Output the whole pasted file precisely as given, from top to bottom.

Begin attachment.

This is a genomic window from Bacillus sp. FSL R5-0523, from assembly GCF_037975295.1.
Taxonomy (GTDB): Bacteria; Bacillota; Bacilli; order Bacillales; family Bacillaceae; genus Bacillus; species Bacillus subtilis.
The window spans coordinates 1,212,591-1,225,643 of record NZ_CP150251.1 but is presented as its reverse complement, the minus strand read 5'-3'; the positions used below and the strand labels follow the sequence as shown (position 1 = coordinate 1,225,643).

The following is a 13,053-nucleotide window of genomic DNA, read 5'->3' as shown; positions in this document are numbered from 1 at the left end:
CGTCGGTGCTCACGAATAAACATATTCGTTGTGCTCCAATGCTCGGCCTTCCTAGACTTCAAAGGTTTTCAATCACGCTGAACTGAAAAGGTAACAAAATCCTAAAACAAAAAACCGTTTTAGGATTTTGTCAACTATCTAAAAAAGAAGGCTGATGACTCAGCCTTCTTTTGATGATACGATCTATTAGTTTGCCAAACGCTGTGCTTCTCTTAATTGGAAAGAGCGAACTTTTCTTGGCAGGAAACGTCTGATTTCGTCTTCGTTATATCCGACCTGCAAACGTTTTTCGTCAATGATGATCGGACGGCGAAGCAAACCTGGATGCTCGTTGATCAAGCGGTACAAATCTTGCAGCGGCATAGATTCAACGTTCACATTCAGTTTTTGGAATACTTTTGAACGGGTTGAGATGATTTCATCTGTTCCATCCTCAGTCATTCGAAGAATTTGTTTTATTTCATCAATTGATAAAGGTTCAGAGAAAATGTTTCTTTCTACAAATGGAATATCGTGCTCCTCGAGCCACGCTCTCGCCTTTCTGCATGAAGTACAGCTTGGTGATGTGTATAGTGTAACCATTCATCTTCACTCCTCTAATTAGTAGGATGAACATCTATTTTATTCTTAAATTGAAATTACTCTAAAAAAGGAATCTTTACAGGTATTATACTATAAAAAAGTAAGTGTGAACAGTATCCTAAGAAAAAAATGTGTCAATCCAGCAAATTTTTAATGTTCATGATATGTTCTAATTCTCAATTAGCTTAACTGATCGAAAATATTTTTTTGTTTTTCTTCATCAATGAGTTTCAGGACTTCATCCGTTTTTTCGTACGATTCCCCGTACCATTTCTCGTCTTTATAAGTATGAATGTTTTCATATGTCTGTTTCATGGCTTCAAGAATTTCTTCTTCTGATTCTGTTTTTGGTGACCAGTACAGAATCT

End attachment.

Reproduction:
This is a genomic window from Bacillus sp. FSL R5-0523, from assembly GCF_037975295.1.
Taxonomy (GTDB): Bacteria; Bacillota; Bacilli; order Bacillales; family Bacillaceae; genus Bacillus; species Bacillus subtilis.
The window spans coordinates 1,212,591-1,225,643 of record NZ_CP150251.1 but is presented as its reverse complement, the minus strand read 5'-3'; the positions used below and the strand labels follow the sequence as shown (position 1 = coordinate 1,225,643).

The following is a 13,053-nucleotide window of genomic DNA, read 5'->3' as shown; positions in this document are numbered from 1 at the left end:
CGTCGGTGCTCACGAATAAACATATTCGTTGTGCTCCAATGCTCGGCCTTCCTAGACTTCAAAGGTTTTCAATCACGCTGAACTGAAAAGGTAACAAAATCCTAAAACAAAAAACCGTTTTAGGATTTTGTCAACTATCTAAAAAAGAAGGCTGATGACTCAGCCTTCTTTTGATGATACGATCTATTAGTTTGCCAAACGCTGTGCTTCTCTTAATTGGAAAGAGCGAACTTTTCTTGGCAGGAAACGTCTGATTTCGTCTTCGTTATATCCGACCTGCAAACGTTTTTCGTCAATGATGATCGGACGGCGAAGCAAACCTGGATGCTCGTTGATCAAGCGGTACAAATCTTGCAGCGGCATAGATTCAACGTTCACATTCAGTTTTTGGAATACTTTTGAACGGGTTGAGATGATTTCATCTGTTCCATCCTCAGTCATTCGAAGAATTTGTTTTATTTCATCAATTGATAAAGGTTCAGAGAAAATGTTTCTTTCTACAAATGGAATATCGTGCTCCTCGAGCCACGCTCTCGCCTTTCTGCATGAAGTACAGCTTGGTGATGTGTATAGTGTAACCATTCATCTTCACTCCTCTAATTAGTAGGATGAACATCTATTTTATTCTTAAATTGAAATTACTCTAAAAAAGGAATCTTTACAGGTATTATACTATAAAAAAGTAAGTGTGAACAGTATCCTAAGAAAAAAATGTGTCAATCCAGCAAATTTTTAATGTTCATGATATGTTCTAATTCTCAATTAGCTTAACTGATCGAAAATATTTTTTTGTTTTTCTTCATCAATGAGTTTCAGGACTTCATCCGTTTTTTCGTACGATTCCCCGTACCATTTCTCGTCTTTATAAGTATGAATGTTTTCATATGTCTGTTTCATGGCTTCAAGAATTTCTTCTTCTGATTCTGTTTTTGGTGACCAGTACAGAATCT